The Glyphosate Settlement Revisited
Earlier this month we discussed the terms of a proposed agreement between Bayer and 25 law firms that would allocate approximately $10 billion to settle thousands of claims alleging that glyphosate—the active ingredient in the weed killer Roundup, causes cancer.
We noted that the creation of a scientific panel to evaluate the link between glyphosate and cancer and whose findings would determine the fate of future lawsuits against the company was “a small glimmer of hope for the integrity of science.”
Unfortunately, Judge Vince Chhabria of the U.S. District Court in San Francisco doused that glimmer by questioning the constitutionality of handing the issue to a panel of scientists instead of judges and juries, asking “In an area where the science may be evolving, how could it be appropriate to lock in a decision from a panel of scientists for all future cases?”
As a result, Bayer and the plaintiffs’ lawyers will work to refine the terms of the agreement to settle future cases. In the meantime, legal marketers will continue to recruit new clients into the settlement through aggressive television ads.
Glyphosate has been safely used in commercial farming and backyard gardening for decades. The research on the carcinogenicity of glyphosate is extensive—dozens of studies have been conducted, including by the National Institutes of Health and the Environmental Protection Agency—and all found that there was no association between glyphosate and cancer.
In fact, earlier this month a federal judge permanently blocked efforts by the state of California to require cancer warning labels on Roundup, saying that such labels would be misleading and not backed up by regulatory findings. Given this, it is hard to understand Judge Chhabria’s view that the science on the chemical is “evolving.”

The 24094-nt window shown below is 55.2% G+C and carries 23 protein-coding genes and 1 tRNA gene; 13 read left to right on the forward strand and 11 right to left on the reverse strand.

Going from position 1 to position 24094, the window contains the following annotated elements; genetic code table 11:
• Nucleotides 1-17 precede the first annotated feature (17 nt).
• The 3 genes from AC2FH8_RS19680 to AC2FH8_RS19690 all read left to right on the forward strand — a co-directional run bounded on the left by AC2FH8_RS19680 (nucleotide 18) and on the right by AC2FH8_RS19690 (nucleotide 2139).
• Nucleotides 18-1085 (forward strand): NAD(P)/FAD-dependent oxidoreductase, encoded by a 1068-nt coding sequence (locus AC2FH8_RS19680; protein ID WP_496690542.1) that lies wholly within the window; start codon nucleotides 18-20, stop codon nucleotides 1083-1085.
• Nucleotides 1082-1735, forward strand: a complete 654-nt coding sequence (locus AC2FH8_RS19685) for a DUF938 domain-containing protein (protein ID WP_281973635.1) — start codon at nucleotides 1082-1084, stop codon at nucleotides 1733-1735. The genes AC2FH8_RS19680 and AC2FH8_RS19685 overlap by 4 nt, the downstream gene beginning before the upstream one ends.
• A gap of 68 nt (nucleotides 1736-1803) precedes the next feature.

The single contrary finding on glyphosate was included in a now controversial and widely disputed study conducted by the World Health Organization’s International Agency for Research on Cancer (IARC) that found that glyphosate was “probably carcinogenic.”
One study among dozens which concluded opposite claims should not have the ability to force a product off of the market, yet that one study was enough to fuel a massive class action lawsuit against the manufacturer based on dubious scientific evidence that will result in a multi-billion dollar settlement, most of which will go to a handful of “mass tort” law firms.
Bayer’s decision to settle is based on simple economics: it is almost impossible to estimate the cost of continuing to defend lawsuits in state courts across the U.S.—and possibly lose a few on the way—than it is to set aside a defined amount of funds to close the book on the matter.
The Center understands that class action lawsuits are an important tool to offset the asymmetry of the relationship between a large corporation and an individual consumer. The threat of such litigation provides an incentive for companies to go the extra mile to protect consumers from any possible harm that could result from the use of their products. Companies that do behave badly can be forced to pay enormous claims to those who are legitimately damaged by their actions.
But abuses of the system that subject companies to coercive practices that force them to make decisions based on economics rather than sound scientific evidence benefit only professional litigators. In legal disputes over chemicals such as glyphosate, where reams of scientific evidence existed long before any claims were filed, judges should take the lead on calling for an examination of all the scientific evidence by an independent panel of professionals to determine the carcinogenic capacity of a particular chemical or compound before litigation is allowed to proceed.
On issues where such research does not exist, litigants and judges should agree to the appointment of an independent scientific panel to conduct original research to develop such findings. Such practices would result in a more efficient judicial system and the settlement of legitimate claims in a fast and fair manner.
The ultimate goal here is fairness and facts. Those who are legitimately damaged by a company’s negligent actions or products should be compensated fairly. And, the decisions about liability and damage awards should be based on fact-based science, not economic coercion.